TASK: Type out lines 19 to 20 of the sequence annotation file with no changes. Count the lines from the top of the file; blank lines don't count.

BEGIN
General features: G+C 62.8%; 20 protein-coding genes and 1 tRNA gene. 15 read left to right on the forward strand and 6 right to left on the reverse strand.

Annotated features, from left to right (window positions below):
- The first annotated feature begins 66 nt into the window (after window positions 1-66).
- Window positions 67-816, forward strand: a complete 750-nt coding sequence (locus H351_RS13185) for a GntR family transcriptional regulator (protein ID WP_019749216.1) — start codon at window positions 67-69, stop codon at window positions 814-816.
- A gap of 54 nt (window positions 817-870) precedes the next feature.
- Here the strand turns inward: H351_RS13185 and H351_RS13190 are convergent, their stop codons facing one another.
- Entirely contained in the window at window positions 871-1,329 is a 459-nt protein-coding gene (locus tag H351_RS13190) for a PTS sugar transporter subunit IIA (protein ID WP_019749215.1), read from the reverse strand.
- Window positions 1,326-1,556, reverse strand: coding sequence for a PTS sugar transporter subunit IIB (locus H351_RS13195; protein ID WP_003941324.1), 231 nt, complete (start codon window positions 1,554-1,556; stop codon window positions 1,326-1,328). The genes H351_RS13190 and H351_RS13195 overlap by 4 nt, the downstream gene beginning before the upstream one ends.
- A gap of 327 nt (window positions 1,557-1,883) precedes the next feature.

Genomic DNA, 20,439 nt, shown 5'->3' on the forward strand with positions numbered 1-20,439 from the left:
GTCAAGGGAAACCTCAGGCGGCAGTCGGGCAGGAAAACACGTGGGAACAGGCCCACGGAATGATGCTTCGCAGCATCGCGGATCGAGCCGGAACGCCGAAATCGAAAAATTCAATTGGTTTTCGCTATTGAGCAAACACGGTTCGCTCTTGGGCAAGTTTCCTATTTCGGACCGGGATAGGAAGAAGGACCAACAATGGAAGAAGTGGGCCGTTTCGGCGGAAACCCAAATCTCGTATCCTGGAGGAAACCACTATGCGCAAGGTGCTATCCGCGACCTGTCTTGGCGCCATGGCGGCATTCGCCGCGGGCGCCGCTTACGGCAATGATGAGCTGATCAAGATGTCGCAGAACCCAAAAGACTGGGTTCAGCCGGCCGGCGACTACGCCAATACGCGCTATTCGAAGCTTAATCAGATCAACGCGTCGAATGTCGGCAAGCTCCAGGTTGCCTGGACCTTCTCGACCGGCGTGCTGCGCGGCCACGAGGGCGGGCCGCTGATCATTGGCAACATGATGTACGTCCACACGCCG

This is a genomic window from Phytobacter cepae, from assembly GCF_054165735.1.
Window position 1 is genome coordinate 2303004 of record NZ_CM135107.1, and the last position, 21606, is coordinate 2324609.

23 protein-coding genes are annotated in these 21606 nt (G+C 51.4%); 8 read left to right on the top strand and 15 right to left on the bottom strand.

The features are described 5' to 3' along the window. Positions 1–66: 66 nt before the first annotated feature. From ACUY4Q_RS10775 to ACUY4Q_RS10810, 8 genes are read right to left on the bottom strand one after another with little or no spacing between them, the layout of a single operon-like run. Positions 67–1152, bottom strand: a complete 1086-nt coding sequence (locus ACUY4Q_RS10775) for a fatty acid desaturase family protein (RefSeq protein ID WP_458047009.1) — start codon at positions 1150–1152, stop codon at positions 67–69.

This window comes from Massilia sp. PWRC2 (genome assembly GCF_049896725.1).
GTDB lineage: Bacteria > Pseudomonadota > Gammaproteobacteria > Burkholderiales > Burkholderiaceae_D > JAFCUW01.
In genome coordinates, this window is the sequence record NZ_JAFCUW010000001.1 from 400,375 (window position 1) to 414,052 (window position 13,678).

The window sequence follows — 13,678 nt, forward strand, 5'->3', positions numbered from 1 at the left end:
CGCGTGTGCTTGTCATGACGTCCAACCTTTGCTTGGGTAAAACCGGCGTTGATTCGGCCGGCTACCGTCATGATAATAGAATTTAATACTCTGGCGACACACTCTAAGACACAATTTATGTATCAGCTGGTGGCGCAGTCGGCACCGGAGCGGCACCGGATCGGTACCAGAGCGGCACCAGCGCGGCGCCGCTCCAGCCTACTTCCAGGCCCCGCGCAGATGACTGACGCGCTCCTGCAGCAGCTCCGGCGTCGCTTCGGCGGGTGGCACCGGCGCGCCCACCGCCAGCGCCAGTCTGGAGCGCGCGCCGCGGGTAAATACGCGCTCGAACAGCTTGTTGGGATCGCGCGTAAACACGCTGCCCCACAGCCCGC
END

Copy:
The window sequence follows — 13,678 nt, forward strand, 5'->3', positions numbered from 1 at the left end:
CGCGTGTGCTTGTCATGACGTCCAACCTTTGCTTGGGTAAAACCGGCGTTGATTCGGCCGGCTACCGTCATGATAATAGAATTTAATACTCTGGCGACACACTCTAAGACACAATTTATGTATCAGCTGGTGGCGCAGTCGGCACCGGAGCGGCACCGGATCGGTACCAGAGCGGCACCAGCGCGGCGCCGCTCCAGCCTACTTCCAGGCCCCGCGCAGATGACTGACGCGCTCCTGCAGCAGCTCCGGCGTCGCTTCGGCGGGTGGCACCGGCGCGCCCACCGCCAGCGCCAGTCTGGAGCGCGCGCCGCGGGTAAATACGCGCTCGAACAGCTTGTTGGGATCGCGCGTAAACACGCTGCCCCACAGCCCGC